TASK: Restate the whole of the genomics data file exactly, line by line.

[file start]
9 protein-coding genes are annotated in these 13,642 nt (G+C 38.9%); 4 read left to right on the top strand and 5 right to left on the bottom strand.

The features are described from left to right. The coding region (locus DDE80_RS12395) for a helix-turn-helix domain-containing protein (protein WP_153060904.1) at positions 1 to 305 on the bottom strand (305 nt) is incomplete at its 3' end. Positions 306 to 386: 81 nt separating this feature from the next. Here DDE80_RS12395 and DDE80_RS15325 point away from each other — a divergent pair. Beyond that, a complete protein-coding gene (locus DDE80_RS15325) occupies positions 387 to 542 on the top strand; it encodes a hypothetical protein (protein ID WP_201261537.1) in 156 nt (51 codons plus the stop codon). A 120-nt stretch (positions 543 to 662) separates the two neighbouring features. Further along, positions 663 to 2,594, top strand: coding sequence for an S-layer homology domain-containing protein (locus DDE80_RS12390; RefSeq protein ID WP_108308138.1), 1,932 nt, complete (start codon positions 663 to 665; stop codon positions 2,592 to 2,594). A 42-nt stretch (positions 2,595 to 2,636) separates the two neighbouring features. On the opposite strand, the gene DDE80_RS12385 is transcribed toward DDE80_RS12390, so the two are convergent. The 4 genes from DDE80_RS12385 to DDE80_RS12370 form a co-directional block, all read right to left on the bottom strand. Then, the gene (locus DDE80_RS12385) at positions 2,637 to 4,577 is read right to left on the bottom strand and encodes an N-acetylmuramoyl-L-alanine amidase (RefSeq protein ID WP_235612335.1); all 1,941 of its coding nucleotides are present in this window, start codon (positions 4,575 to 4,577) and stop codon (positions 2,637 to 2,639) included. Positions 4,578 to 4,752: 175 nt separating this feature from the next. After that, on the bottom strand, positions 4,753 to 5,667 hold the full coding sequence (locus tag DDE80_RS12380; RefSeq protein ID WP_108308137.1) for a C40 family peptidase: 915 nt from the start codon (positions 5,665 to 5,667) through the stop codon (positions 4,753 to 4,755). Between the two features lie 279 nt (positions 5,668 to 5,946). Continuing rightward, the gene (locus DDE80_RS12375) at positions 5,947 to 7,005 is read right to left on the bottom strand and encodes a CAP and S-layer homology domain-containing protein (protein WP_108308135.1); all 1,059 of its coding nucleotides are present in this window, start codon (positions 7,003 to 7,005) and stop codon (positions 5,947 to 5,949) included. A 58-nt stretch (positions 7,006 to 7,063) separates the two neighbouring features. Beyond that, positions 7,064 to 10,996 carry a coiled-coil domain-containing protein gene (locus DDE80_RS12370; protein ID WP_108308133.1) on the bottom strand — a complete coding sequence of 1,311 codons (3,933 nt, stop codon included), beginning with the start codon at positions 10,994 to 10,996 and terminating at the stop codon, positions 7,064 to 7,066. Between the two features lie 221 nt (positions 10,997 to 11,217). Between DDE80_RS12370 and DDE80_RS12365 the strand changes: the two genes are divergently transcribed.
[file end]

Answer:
9 protein-coding genes are annotated in these 13,642 nt (G+C 38.9%); 4 read left to right on the top strand and 5 right to left on the bottom strand.

The features are described from left to right. The coding region (locus DDE80_RS12395) for a helix-turn-helix domain-containing protein (protein WP_153060904.1) at positions 1 to 305 on the bottom strand (305 nt) is incomplete at its 3' end. Positions 306 to 386: 81 nt separating this feature from the next. Here DDE80_RS12395 and DDE80_RS15325 point away from each other — a divergent pair. Beyond that, a complete protein-coding gene (locus DDE80_RS15325) occupies positions 387 to 542 on the top strand; it encodes a hypothetical protein (protein ID WP_201261537.1) in 156 nt (51 codons plus the stop codon). A 120-nt stretch (positions 543 to 662) separates the two neighbouring features. Further along, positions 663 to 2,594, top strand: coding sequence for an S-layer homology domain-containing protein (locus DDE80_RS12390; RefSeq protein ID WP_108308138.1), 1,932 nt, complete (start codon positions 663 to 665; stop codon positions 2,592 to 2,594). A 42-nt stretch (positions 2,595 to 2,636) separates the two neighbouring features. On the opposite strand, the gene DDE80_RS12385 is transcribed toward DDE80_RS12390, so the two are convergent. The 4 genes from DDE80_RS12385 to DDE80_RS12370 form a co-directional block, all read right to left on the bottom strand. Then, the gene (locus DDE80_RS12385) at positions 2,637 to 4,577 is read right to left on the bottom strand and encodes an N-acetylmuramoyl-L-alanine amidase (RefSeq protein ID WP_235612335.1); all 1,941 of its coding nucleotides are present in this window, start codon (positions 4,575 to 4,577) and stop codon (positions 2,637 to 2,639) included. Positions 4,578 to 4,752: 175 nt separating this feature from the next. After that, on the bottom strand, positions 4,753 to 5,667 hold the full coding sequence (locus tag DDE80_RS12380; RefSeq protein ID WP_108308137.1) for a C40 family peptidase: 915 nt from the start codon (positions 5,665 to 5,667) through the stop codon (positions 4,753 to 4,755). Between the two features lie 279 nt (positions 5,668 to 5,946). Continuing rightward, the gene (locus DDE80_RS12375) at positions 5,947 to 7,005 is read right to left on the bottom strand and encodes a CAP and S-layer homology domain-containing protein (protein WP_108308135.1); all 1,059 of its coding nucleotides are present in this window, start codon (positions 7,003 to 7,005) and stop codon (positions 5,947 to 5,949) included. A 58-nt stretch (positions 7,006 to 7,063) separates the two neighbouring features. Beyond that, positions 7,064 to 10,996 carry a coiled-coil domain-containing protein gene (locus DDE80_RS12370; protein ID WP_108308133.1) on the bottom strand — a complete coding sequence of 1,311 codons (3,933 nt, stop codon included), beginning with the start codon at positions 10,994 to 10,996 and terminating at the stop codon, positions 7,064 to 7,066. Between the two features lie 221 nt (positions 10,997 to 11,217). Between DDE80_RS12370 and DDE80_RS12365 the strand changes: the two genes are divergently transcribed.